So the solution, many on the right (and some on the left) would say, is to ban this practice. Just lock up the science and prevent such research from happening. Or give it to the government, in a desperate hope that tight control (of a presumed benevolent government) will prevent the misuse of such an explosive technology. Drastic problems require drastic measures, and society must act before it is too late.

The House of Representatives has already voted to do just that, and the Senate is rushing to vote on the issue with a new sense of urgency. But just as the simple solution of boycotting Chinese products does not really work, the banning of cloning will not work either. First off, the technology is simply too easy to get hold of. Unlike nuclear technology, which requires high-grade materials not attainable on the common market, the raw materials for cloning are available to any scientist. It is not possible to block access to the technology or the know-how required to clone. And even if somehow the United States bans the practice, it is a certainty other nations will not. Europe, in particular, is very receptive to this type of research. They will go forward with or without the benefit of American research.

That still does not make cloning right, and certainly Christians and others who oppose genetic research will avoid any direct association with it. And here is the problem, the same dilemma as I noted when I purchased my gift box items that were manufactured in China. Remember that I benefited - and the poor children I was trying to help benefited - from the imported Chinese goods. Whether I ultimately purchased them or not, the free market allowed me more purchasing power overall. In the same manner, those who oppose cloning will still stand to gain from whatever benefits it may bring. Christians, like everyone else, cannot stop the world and get off. We are all along for a ride in which we have very limited control over future events. If cloning and genetic research end up providing cures for disease or human genetic improvements that benefit society as a whole, we will partake of those benefits as surely as we enjoy the overall lower cost of goods that result from trade with China.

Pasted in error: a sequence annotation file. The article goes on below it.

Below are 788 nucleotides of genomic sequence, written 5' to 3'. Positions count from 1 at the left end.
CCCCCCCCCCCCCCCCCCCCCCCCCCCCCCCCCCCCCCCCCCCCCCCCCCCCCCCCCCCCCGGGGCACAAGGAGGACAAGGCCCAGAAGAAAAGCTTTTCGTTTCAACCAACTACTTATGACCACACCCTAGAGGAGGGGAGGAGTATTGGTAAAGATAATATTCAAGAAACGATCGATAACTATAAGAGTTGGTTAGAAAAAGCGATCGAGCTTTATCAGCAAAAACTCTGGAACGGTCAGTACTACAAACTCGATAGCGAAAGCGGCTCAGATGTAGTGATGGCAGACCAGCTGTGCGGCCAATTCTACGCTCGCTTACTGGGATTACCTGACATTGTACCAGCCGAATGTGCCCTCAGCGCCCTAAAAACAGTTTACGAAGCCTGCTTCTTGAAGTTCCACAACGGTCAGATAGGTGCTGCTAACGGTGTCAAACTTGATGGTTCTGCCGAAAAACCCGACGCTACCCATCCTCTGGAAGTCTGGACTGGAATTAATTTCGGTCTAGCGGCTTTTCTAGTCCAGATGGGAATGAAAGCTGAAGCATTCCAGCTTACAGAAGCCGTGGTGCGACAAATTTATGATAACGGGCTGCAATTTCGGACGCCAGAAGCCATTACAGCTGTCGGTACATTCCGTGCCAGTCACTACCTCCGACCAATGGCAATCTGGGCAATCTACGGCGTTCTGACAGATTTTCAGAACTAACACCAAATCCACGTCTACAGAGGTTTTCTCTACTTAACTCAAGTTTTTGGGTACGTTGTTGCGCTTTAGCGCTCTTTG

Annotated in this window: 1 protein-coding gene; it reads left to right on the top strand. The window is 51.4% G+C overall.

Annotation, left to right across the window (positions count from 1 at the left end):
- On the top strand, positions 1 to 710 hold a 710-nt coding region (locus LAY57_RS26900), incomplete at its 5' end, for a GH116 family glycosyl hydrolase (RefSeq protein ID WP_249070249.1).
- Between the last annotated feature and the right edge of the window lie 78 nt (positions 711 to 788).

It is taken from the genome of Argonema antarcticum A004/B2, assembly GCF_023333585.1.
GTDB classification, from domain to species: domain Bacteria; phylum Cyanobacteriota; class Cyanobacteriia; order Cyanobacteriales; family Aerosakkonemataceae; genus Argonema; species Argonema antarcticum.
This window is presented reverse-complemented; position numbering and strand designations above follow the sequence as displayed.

Unfortunately, we who oppose this sort of science have to accept that it is a reality. We must understand that this will happen. We should, where possible, continue to oppose it, and to exercise vigilance and control wherever possible. We must also insist this work be done in the light of public scrutiny. But we can no longer blind ourselves with the illusion that there is a way to stop this.

Humans have been cloned. That is a fact. And we will only slide down the slope from here.


John K. Bates is a part-time freelance writer who works in the energy engineering field and lives in the Denver, Colorado area. He enjoys many outdoor pursuits and the company of his family of three cats. His columns can also be seen on